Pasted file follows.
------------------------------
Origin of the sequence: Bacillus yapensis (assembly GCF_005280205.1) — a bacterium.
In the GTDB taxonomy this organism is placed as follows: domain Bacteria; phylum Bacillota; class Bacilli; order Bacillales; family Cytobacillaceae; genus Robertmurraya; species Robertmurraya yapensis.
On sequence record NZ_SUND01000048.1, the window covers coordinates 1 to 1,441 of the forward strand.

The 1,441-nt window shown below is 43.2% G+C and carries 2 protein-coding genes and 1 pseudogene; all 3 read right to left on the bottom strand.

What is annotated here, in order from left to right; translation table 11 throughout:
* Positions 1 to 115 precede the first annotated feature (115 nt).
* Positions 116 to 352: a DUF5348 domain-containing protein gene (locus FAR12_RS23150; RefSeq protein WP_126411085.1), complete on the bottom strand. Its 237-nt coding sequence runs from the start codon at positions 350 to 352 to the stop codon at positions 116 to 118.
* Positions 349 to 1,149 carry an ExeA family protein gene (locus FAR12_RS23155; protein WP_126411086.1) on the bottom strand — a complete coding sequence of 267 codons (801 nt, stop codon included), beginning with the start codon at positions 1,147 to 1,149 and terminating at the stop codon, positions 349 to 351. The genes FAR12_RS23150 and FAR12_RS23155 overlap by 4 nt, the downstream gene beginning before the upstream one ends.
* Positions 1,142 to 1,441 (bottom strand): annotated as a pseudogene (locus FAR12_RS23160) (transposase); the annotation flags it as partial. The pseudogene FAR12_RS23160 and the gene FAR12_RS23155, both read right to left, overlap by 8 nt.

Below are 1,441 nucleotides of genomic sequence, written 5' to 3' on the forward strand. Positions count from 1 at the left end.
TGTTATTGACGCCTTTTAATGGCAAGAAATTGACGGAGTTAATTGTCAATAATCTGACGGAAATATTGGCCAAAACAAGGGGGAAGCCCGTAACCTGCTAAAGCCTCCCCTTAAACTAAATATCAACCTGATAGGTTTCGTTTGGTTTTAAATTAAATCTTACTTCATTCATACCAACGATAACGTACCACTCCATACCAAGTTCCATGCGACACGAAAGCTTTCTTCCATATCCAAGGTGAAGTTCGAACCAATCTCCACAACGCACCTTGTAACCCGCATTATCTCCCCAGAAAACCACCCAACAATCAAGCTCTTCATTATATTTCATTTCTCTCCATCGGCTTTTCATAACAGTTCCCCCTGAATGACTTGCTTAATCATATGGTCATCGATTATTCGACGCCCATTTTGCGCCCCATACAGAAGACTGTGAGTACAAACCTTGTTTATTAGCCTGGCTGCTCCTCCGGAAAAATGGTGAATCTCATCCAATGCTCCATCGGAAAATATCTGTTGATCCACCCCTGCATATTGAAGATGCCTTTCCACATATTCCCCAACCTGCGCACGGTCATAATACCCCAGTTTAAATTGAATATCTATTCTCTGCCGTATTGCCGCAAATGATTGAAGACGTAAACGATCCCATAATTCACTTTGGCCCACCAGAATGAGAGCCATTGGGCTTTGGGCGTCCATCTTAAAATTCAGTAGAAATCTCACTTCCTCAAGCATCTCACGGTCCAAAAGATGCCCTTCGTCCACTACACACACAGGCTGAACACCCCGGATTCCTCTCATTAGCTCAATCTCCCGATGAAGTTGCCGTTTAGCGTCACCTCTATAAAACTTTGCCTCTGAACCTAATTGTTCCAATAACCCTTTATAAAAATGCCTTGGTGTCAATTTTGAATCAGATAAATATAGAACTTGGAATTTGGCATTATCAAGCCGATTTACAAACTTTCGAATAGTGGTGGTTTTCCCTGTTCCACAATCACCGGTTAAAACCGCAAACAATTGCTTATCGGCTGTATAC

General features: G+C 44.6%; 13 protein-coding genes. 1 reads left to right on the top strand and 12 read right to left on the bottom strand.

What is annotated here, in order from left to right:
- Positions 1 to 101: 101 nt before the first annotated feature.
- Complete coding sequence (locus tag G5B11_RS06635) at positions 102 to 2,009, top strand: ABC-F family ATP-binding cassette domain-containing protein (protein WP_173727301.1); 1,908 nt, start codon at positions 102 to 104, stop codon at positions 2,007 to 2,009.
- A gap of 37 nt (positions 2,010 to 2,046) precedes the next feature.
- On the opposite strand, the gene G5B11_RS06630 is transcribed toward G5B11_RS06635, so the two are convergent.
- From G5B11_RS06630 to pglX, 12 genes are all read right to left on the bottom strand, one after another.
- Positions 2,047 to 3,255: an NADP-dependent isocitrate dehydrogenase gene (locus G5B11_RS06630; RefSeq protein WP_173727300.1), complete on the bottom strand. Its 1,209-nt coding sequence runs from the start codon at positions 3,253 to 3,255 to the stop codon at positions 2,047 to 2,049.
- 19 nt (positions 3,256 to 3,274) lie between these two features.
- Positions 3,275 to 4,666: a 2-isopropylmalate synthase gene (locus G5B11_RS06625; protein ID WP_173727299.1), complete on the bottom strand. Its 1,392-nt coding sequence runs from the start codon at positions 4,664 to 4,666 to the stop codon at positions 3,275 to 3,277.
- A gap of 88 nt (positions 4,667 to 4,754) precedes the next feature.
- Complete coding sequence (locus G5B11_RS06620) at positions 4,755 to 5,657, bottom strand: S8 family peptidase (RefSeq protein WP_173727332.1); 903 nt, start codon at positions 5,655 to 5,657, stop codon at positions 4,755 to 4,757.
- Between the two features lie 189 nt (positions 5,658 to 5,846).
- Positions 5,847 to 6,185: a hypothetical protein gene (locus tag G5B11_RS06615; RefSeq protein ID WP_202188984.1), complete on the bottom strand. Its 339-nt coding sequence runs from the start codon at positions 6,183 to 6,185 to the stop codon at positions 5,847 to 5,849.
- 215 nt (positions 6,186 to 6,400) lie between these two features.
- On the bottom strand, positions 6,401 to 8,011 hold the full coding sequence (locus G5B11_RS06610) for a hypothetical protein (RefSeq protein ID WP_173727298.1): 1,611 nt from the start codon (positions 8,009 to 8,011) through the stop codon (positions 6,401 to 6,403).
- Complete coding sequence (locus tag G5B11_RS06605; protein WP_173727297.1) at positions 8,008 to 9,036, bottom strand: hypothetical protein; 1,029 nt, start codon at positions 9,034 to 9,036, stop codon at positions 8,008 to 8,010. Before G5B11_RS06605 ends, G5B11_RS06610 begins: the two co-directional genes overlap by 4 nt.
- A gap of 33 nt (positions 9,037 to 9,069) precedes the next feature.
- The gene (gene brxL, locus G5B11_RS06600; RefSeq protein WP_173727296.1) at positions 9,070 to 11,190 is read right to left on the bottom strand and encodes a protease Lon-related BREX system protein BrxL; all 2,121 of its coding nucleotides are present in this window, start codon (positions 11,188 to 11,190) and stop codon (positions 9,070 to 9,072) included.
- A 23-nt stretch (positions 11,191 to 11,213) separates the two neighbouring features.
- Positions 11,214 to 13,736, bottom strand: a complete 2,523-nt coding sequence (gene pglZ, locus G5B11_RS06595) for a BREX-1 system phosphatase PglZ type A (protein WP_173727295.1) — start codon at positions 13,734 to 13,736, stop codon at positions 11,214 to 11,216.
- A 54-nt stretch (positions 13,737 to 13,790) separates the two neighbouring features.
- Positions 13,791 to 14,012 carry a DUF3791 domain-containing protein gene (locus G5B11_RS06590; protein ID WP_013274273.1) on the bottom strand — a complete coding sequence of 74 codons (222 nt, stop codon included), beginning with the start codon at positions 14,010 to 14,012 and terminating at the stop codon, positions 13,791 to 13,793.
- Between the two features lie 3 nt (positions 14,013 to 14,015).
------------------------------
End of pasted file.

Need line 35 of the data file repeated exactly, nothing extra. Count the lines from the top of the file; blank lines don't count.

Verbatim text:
- Between the two features lie 3 nt (positions 14,013 to 14,015).